September 3, 2015

What it’s Like to be Homeless & Lose Everything: Lessons I Learned. {Adult}

Franco Folini/Flickr

**Dedicated to Chelsea Madrigal, who opened a door for me.**

We’ve all seen them. Those glassy eyed kids slumped on a city curb, singly or in twos, maybe with a filthy dog, probably  with a make shift sign, “Hungry. Please help.”

They’re not old, they’re not war vets, they don’t have physical disabilities. Why are those kids there, we wonder, as we either step over them or look at them pityingly and drop a quarter into whatever receptacle they have supplied.

When I first moved to New York at 22 in the early 1990s, I lived in the East Village. My building was an old tenement house, not yet gentrified and swarming with roaches.

It didn’t matter; I loved it.

Every night when I came home from my waitressing job, I stopped to get a slice of pizza at Ray’s and then walked down my street listening to the music drifting out of Deanna’s, a jazz club that burned down years ago.

To get into my door, I had to step over a pile of human wreckage—at least, that’s how I thought of it at the time. Heroin addicts and squatters—people I would have realized were around my age had I bothered to look—always ended up on my stoop. Sometimes they were unconscious, sometimes their needles had rolled on the ground away from them, once a mad-eyed girl drenched in sweat began screaming when she saw me and grabbed at my pant leg.

I tiptoed past, accepting this level of interaction but no more.

What the hell could I do about it anyway, I thought to myself. I pulled the old elevator door shut and glided up to my apartment where I had a bathroom, a bed, a phone, a roommate—all the things that made me “normal.”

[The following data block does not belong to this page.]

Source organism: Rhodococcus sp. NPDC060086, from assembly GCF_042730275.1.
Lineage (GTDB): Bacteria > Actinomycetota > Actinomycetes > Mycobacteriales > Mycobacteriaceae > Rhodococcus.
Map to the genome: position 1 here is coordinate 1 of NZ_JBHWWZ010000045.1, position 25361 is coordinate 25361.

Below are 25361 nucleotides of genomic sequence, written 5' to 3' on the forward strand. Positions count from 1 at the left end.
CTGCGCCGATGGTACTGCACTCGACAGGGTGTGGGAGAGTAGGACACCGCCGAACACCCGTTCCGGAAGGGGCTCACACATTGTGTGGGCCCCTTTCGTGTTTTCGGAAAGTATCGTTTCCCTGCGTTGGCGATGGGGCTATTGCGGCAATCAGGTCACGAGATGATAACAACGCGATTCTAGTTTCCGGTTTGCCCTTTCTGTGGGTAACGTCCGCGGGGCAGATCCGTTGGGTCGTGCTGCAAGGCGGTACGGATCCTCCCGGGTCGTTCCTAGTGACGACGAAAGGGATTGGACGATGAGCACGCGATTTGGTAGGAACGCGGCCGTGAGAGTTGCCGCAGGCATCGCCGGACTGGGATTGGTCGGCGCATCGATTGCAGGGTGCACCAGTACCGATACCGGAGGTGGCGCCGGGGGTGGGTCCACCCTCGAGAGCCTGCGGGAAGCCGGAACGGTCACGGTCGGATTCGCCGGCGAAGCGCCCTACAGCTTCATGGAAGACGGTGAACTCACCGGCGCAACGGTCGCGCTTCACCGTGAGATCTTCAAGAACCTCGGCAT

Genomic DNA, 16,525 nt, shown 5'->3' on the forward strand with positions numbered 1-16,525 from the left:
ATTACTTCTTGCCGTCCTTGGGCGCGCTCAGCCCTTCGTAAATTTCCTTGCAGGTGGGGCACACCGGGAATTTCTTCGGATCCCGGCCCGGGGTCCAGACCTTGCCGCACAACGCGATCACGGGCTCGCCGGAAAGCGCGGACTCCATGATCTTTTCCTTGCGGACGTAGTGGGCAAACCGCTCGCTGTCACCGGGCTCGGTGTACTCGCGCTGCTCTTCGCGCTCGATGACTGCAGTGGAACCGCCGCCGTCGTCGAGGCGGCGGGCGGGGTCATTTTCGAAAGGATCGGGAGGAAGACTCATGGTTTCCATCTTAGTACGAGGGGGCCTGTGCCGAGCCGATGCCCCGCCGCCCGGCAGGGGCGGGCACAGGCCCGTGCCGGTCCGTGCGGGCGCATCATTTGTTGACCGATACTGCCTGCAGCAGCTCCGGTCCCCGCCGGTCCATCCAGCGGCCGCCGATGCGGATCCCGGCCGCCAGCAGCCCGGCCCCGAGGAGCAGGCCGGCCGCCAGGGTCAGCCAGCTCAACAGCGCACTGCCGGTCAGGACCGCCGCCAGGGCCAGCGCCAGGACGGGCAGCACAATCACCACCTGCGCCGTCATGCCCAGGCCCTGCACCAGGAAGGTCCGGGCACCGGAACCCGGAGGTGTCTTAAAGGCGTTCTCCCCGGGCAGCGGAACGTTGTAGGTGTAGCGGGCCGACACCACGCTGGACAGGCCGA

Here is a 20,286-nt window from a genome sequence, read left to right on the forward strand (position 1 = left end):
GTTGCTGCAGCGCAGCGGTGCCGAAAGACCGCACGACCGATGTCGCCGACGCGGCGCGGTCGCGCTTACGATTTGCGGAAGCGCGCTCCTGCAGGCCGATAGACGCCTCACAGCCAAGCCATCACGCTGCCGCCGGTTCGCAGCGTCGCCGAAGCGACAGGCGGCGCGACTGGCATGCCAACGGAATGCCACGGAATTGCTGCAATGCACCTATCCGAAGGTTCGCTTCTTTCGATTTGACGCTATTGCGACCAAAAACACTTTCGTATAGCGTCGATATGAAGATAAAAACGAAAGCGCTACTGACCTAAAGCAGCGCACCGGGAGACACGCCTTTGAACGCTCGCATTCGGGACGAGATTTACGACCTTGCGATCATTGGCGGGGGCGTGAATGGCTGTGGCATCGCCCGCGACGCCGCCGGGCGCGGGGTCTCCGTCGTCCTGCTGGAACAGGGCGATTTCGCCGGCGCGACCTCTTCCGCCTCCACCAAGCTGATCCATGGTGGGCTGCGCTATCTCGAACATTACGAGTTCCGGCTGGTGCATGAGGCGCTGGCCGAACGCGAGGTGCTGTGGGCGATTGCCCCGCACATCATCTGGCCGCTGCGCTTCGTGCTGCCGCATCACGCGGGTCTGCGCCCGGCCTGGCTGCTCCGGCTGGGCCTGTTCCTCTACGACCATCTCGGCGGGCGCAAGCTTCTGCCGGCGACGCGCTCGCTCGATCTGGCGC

Three years later, I was the one being stepped over.

It started, ironically, with a love affair.

I met a guy—handsome, brilliant, charismatic—he swept me off my feet, and I had no idea he was a narcissistic drug addict.

By the time I found out, it was too late; I was “in love,” or, more accurately, entrenched in codependency.

Our spiral into homelessness started out as vague irresponsibility—something with which I was totally unfamiliar. I was the upstanding citizen, the rule minder, the girl who never wanted to be in trouble so she never did anything wrong.

When he first marched over some late notices for our phone bills on the way to the kitchen to cut up a bunch of lines, I laughed along nervously. By the time the sheriff came to kick us out of our second apartment (a mob flunky kicked us out of our first), I wasn’t laughing anymore.

The first night, we just walked. Up and down the streets, from one end of Manhattan to the other—strung out on coke, penniless. We belonged nowhere. There was nowhere to go, nowhere to be, nowhere to rest. The dirty curve of the city sky took no notice as we blew from block to block like so much wind-strewn trash.

The places we stayed over the next year stand out to me like flashes of lightening in a dense black night.

The dock on the Hudson, huddled around a meager fire with a huge group of other homeless people who fished and bathed in the oily water, and who convinced us to do the same.

The train out to Long Island, and the phone booth in Montauk at the end of the line, where we would crouch together miserably trying to stay warm until the first morning train to the city rolled back in and we could lay down on it’s empty benches for a little while.

The Yale campus, where my boyfriend had gone to school. We hid in the library, washing our feet in the sink, roamed the dorms stealing clean clothes because we had none, and snuck into the dining hall where I stared, bug eyed, at the beautiful architecture and stained glass as I tried to cram as much food down my throat as possible.